lecture1_analyzing-1 - Analyzing Politics An Introduction...

Info icon This preview shows pages 1–7. Sign up to view the full content.

View Full Document Right Arrow Icon
Analyzing Politics: An Introduction Analyzing Politics: An Introduction PLS 100: Intro to American National Government Professor Lee Michigan State University
Image of page 1

Info iconThis preview has intentionally blurred sections. Sign up to view the full version.

View Full Document Right Arrow Icon
Analyzing Politics: An Introduction What is politics? Recurring themes in politics Studying/analyzing politics What is politics? “Process through which individuals and groups reach agreement on a course of common (collective) action.” Social process that applies to many situations, outside of American national politics and politics in general. How do individuals interact and decide things?
Image of page 2
Analyzing Politics: An Introduction What is politics? What’s the problem? People see the world differently and have different preferences . Pizza or tacos? Universal health care or not? Higher or lower taxes? Problem: How can a group of individuals who may like different things agree on a decision? Fraternity, sorority Residents of the U.S. Members of the U.S. House
Image of page 3

Info iconThis preview has intentionally blurred sections. Sign up to view the full version.

View Full Document Right Arrow Icon
Analyzing Politics: An Introduction Collective action problems Problems of Collective Action No one person determines the outcome. Just one person in the group. Different sorts of “collective action problems” in different contexts. 1 Coordination 2 Prisoner’s dilemma Free-rider problem Tragedy of the commons Institutions can help solve these problems. Set of rules that structure interactions between individuals.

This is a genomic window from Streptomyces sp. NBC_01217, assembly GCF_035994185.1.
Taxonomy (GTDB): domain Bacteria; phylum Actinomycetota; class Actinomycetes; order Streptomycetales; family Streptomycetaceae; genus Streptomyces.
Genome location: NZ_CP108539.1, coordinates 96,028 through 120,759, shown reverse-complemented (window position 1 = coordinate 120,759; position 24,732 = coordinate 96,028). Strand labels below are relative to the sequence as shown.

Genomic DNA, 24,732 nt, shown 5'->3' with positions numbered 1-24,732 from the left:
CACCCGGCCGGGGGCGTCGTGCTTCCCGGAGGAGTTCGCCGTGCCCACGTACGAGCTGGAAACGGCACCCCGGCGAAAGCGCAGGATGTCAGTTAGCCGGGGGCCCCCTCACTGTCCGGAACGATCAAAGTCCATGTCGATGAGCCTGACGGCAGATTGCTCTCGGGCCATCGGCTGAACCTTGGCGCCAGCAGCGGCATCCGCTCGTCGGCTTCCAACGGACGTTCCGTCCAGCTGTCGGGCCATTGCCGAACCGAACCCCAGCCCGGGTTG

Image of page 4
Analyzing Politics: An Introduction Collective action problems Coordination Coordination problems Everyone might agree on some goal, but achieving it takes the group to work together. Might be difficult to coordinate efforts of all individuals in the group. Example: Protests and rallies. Most effective if lots of people go to the same place at the same time. Someone to help people coordinate. Various rallies in D.C. in 2010: Glenn Beck (Restoring Honor rally); John Stewart and Stephen Colbert (Rally to Restore Sanity and/or Fear) Occupy Movements in 2011 – some help from social networking (Facebook, Twitter) to coordinate.
Image of page 5

Info iconThis preview has intentionally blurred sections. Sign up to view the full version.

View Full Document Right Arrow Icon
Analyzing Politics: An Introduction Collective action problems Prisoner’s Dilemma Prisoner’s dilemma Steve and Wen-Chin are arrested for suspicion of robbing a bank.
Image of page 6
Image of page 7
This is the end of the preview. Sign up to access the rest of the document.

{[ snackBarMessage ]}

What students are saying

  • Left Quote Icon

    As a current student on this bumpy collegiate pathway, I stumbled upon Course Hero, where I can find study resources for nearly all my courses, get online help from tutors 24/7, and even share my old projects, papers, and lecture notes with other students.

    Student Picture

    Kiran Temple University Fox School of Business ‘17, Course Hero Intern

  • Left Quote Icon

    I cannot even describe how much Course Hero helped me this summer. It’s truly become something I can always rely on and help me. In the end, I was not only able to survive summer classes, but I was able to thrive thanks to Course Hero.

    Student Picture

    Dana University of Pennsylvania ‘17, Course Hero Intern

  • Left Quote Icon

    The ability to access any university’s resources through Course Hero proved invaluable in my case. I was behind on Tulane coursework and actually used UCLA’s materials to help me move forward and get everything together on time.

    Student Picture

    Jill Tulane University ‘16, Course Hero Intern